1. Coaching. Getting out of your own head and having someone who acts as a healthy sounding board, is critical to growing a as leader. Having regular coaching sessions where your thinking is challenged through great quality questioning, reduces the risk of you getting stuck, and keeps you moving forwards.

We all need someone to hold the mirror up to help us develop our levels of self-awareness as a leader, and a great coach will provide a safe space where you feel you can be vulnerable and open, without the fear of judgement or criticism. A great coach will provide direct feedback on how you are perceived by others, and help you to become more self-aware in a respectful and gentle way.

The best coaches are fantastic listeners with very little ego and ensure that your needs and journey are the priority. It’s a great feeling knowing that someone has your back, and you can share anything and everything with them when you need to.

Improving your self-awareness as a leader is a process that will require you putting into action new learnings and behaviours, and quite possibly removing habits that are not serving your well. Why do all this work on improving your levels of self-awareness and then do nothing with it?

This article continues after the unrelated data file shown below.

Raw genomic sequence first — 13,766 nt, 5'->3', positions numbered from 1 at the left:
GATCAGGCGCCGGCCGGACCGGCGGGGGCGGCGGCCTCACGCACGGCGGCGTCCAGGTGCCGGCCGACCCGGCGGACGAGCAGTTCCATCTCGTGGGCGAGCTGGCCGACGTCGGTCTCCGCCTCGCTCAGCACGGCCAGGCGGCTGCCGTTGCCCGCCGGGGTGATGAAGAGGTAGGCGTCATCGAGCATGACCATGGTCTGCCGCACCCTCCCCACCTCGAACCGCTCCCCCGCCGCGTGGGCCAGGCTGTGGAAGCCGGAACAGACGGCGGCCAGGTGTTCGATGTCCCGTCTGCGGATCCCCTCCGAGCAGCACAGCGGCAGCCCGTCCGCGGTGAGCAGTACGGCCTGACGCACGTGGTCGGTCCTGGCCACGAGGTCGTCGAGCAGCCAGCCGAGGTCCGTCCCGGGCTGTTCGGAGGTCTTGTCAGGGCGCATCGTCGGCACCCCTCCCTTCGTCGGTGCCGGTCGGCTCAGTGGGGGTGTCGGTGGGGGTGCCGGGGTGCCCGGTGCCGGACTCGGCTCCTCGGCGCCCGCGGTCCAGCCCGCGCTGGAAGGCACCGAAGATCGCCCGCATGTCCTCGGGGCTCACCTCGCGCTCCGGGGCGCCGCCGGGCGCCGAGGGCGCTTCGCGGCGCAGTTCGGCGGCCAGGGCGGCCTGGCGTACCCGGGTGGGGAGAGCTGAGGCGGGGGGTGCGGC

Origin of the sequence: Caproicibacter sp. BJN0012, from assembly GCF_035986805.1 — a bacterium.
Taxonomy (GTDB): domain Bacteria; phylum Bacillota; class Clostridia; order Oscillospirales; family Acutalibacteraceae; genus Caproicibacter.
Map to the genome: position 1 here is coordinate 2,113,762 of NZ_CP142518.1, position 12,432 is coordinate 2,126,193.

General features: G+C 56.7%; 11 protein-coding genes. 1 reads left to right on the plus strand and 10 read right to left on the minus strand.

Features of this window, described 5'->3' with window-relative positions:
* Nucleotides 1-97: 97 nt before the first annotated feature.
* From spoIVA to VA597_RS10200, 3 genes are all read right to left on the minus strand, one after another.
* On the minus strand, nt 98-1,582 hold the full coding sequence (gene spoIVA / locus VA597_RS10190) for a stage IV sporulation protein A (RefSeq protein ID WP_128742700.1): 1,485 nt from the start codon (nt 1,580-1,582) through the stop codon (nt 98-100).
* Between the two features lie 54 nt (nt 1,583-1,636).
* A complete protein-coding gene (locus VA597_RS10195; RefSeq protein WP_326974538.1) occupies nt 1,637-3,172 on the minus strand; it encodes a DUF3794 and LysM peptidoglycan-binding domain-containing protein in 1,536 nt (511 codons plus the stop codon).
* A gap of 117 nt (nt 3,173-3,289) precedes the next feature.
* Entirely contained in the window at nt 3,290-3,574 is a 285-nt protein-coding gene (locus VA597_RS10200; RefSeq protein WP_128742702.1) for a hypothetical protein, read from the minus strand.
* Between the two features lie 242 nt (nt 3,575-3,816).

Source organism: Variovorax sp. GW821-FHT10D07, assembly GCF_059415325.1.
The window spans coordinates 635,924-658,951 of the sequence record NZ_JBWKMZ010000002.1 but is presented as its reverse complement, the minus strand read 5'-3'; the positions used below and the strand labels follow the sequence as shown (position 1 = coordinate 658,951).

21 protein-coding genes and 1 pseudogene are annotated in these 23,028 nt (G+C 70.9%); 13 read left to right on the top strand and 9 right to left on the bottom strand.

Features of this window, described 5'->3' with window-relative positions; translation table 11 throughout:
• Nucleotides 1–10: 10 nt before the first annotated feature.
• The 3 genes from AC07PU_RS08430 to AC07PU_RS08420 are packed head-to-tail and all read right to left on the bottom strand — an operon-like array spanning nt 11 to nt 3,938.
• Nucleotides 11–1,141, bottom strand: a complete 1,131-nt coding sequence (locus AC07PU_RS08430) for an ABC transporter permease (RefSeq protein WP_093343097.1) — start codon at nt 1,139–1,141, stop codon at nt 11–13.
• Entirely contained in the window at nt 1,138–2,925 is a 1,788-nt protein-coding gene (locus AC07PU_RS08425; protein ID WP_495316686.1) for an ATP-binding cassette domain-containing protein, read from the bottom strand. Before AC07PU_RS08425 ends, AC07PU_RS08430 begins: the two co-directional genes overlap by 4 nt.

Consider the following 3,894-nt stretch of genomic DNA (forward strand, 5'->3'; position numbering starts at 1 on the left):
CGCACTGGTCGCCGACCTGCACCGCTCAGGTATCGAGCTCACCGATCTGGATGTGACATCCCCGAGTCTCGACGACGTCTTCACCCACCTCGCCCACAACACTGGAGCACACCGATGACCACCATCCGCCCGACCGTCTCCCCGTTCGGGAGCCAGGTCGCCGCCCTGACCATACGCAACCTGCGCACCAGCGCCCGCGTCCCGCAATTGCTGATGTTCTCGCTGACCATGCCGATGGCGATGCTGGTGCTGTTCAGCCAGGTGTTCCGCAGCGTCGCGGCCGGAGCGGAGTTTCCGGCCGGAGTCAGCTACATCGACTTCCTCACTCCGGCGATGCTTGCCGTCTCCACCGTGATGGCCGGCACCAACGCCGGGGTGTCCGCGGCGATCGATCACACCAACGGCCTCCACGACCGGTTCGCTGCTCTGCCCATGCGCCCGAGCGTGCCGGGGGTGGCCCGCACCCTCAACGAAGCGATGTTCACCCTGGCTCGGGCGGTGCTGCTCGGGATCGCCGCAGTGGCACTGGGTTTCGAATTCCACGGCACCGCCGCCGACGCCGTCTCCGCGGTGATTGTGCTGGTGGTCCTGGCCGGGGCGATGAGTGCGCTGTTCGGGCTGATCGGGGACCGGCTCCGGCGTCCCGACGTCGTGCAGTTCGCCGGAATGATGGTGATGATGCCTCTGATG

A big part of a coach’s roles in your development is to help you make better decisions and act. Helping you to explore how new ways of leading will affect you and your team. You need someone with no agenda to hold you accountable.


  1. Diversity. Modern leaders need to be able to adapt to different people and situations in an instant to make the best decisions, so being used to having conversations with diverse groups of people is invaluable.